The Royals ran themselves out of an inning and back into a tie for first place

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Last night, in a pivotal game against the Tigers, the Royals put two men on with a couple of singles with one out in the ninth inning. Down by two, with two of their better hitters coming up in Sal Perez and Eric Hosmer.

Joe Nathan was pitching for the Tigers. Nathan is easy to run on. Indeed, 44 of the last 46 runners who attempted to steal against Nathan going back to 2006 had been successful. Not one had been picked off. Maybe running on him in an effort to get runners to second and third base is a good idea?

Of course, it’s worth wondering how many of those successful steals were really situations where the scorer could have called it defensive indifference. A lot of closers in to protect three-run leads don’t give a toss about a runner on first. Also working against the idea of stealing: Ned Yost put in two pinch runners after those two singles, which did everything but install a neon sign that said “I’m going to double steal here,” which at least put Nathan and the Tigers on notice. Doesn’t mean it’s now a terrible idea to run on Nathan. But it does mean that it’s not a total slam dunk.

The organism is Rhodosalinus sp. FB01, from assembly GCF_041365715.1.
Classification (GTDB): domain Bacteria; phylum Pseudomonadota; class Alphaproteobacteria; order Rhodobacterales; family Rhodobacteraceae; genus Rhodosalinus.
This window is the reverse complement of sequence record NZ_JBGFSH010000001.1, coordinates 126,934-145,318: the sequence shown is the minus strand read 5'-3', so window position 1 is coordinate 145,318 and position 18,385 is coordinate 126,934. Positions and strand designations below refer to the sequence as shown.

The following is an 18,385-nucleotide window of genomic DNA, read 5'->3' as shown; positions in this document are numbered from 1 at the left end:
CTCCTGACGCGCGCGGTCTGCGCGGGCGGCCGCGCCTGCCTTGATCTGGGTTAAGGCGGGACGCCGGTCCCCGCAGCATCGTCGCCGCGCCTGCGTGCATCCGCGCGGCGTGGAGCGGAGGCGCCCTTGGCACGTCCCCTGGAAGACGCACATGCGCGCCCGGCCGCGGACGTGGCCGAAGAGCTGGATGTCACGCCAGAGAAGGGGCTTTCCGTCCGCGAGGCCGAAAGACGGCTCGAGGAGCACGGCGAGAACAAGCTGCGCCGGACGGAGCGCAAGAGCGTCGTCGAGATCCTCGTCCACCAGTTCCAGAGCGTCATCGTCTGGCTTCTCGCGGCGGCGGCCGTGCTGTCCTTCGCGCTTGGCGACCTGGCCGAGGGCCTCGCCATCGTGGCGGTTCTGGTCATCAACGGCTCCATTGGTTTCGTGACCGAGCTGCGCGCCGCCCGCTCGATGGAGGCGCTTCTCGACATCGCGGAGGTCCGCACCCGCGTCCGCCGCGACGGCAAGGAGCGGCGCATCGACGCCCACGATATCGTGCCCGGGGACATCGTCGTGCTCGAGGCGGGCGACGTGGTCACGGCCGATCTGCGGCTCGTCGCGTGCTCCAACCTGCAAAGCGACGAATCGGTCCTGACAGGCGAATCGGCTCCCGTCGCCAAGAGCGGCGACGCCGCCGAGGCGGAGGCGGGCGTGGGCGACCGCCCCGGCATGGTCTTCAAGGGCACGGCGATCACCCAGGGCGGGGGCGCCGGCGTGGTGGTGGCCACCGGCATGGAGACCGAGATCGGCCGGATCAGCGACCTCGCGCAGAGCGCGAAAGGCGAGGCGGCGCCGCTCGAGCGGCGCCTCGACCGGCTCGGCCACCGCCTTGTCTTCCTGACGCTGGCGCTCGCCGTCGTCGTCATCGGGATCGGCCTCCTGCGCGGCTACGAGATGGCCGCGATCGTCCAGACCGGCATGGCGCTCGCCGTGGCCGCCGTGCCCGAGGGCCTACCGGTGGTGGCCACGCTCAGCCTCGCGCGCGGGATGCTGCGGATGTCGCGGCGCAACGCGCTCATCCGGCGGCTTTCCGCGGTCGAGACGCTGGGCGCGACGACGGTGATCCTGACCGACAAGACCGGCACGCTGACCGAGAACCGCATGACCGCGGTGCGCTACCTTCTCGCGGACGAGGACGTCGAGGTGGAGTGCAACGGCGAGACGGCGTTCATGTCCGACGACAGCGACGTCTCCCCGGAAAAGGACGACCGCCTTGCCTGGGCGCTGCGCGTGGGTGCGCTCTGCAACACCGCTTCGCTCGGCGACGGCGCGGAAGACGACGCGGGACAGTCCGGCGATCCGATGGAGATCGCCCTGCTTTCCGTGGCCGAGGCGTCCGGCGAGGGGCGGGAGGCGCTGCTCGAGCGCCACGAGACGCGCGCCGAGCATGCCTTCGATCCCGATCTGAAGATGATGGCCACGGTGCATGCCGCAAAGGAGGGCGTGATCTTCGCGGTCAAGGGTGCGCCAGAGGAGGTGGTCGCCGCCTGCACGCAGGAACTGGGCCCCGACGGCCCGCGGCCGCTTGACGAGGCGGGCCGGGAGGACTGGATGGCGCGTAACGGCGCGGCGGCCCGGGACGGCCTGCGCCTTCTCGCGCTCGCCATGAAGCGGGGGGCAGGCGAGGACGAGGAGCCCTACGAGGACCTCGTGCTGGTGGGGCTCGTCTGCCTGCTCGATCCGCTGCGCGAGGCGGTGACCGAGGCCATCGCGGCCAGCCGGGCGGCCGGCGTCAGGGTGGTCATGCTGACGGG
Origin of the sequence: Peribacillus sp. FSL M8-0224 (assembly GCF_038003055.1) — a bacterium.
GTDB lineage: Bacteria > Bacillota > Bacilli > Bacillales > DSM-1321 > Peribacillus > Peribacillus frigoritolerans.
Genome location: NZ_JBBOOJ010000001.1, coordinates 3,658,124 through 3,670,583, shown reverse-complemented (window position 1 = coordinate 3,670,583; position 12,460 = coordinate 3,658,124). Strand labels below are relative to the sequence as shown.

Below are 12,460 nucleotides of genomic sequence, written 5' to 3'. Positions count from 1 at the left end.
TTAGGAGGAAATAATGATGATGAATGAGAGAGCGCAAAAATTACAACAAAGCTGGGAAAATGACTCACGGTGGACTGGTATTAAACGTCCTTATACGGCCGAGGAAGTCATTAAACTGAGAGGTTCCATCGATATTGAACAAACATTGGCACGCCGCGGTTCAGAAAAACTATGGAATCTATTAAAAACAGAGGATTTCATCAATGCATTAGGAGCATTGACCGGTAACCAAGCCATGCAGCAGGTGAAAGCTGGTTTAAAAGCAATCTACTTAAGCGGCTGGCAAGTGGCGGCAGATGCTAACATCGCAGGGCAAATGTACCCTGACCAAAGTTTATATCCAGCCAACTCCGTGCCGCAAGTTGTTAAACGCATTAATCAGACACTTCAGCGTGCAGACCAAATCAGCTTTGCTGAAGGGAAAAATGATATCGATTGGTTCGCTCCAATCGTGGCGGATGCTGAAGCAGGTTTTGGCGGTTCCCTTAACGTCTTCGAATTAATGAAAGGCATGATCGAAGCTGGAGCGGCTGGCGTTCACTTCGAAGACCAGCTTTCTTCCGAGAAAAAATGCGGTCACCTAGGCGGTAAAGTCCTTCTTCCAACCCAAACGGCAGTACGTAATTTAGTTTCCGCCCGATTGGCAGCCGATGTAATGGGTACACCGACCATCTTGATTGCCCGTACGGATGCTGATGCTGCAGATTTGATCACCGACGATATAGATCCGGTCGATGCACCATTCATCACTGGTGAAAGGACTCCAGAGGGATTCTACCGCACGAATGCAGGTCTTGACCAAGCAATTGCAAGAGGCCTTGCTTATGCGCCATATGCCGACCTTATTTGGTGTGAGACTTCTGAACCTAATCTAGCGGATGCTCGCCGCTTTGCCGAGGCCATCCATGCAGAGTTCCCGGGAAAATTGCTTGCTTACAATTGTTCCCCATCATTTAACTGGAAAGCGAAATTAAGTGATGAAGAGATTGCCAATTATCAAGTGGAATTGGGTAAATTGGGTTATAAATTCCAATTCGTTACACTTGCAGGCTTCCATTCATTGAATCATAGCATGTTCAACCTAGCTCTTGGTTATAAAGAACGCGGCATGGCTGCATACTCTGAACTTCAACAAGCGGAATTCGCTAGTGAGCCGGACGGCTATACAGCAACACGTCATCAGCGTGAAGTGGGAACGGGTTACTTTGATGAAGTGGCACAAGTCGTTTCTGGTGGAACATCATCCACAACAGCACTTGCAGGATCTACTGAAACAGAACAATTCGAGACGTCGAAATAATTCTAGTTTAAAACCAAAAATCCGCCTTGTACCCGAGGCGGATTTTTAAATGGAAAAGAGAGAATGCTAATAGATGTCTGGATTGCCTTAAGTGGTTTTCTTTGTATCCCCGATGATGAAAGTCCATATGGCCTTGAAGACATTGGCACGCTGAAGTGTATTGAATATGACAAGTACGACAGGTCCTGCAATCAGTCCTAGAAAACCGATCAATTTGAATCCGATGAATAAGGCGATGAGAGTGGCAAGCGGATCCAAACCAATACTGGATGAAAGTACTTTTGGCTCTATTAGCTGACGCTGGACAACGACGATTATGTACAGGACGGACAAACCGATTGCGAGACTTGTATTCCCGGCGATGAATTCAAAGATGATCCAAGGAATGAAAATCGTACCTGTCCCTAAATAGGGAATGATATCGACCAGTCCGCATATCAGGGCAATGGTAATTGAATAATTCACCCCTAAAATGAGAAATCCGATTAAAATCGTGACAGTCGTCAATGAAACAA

Yost had the runners run. Jarrod Dyson went too quickly. This happened:

I’ve seen many defending Yost in the wake of this play, choosing to blame Dyson instead. And yes, Dyson screwed up. But it’s also the case that Yost and the Royals were engaging in one-run strategies when they were down by two. They took the bat out of the hands of Royals hitters facing a closer who has been anything but automatic this year, and who was already in mid-meltdown. It’s easy to second guess, and yes, I’m second guessing, but why you’d risk running yourself out of an inning like that is a question that should be asked.

The Royals are now tied with Detroit. They’ve got one more game against them today. If it’s a close game, it’s hard to see how the Tigers don’t have an advantage.

Mets trade Wilmer Font to the Blue Jays

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The Mets announced a few minutes ago that they have traded Wilmer Font to Toronto for cash considerations.

Font was acquired by the Mets from Tampa Bay for a player to be named later back in early May. That player to be named later was later named: Neraldo Catalina. Catalina is 19 and is playing rookie ball right now. The Mets have now turned him into cash. I suppose we’ll see if that was a good idea in a few years.

As for the Jays, they get a pitcher who posted a 5.79 ERA in 10 relief appearances for the Rays and then started three games and relieved 12 in New York to the tune of a 4.94 ERA. On the season he has a combined K/BB ratio of 42/18 in 45 innings.

He’s an arm. He cost cash. That’s about all I have to say about that.